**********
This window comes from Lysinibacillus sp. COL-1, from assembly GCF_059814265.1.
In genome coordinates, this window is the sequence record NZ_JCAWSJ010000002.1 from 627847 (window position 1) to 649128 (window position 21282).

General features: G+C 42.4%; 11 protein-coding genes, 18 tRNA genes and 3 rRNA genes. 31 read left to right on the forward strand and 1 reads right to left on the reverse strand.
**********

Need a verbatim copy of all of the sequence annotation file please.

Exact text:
This window comes from Lysinibacillus sp. COL-1, from assembly GCF_059814265.1.
In genome coordinates, this window is the sequence record NZ_JCAWSJ010000002.1 from 627847 (window position 1) to 649128 (window position 21282).

General features: G+C 42.4%; 11 protein-coding genes, 18 tRNA genes and 3 rRNA genes. 31 read left to right on the forward strand and 1 reads right to left on the reverse strand.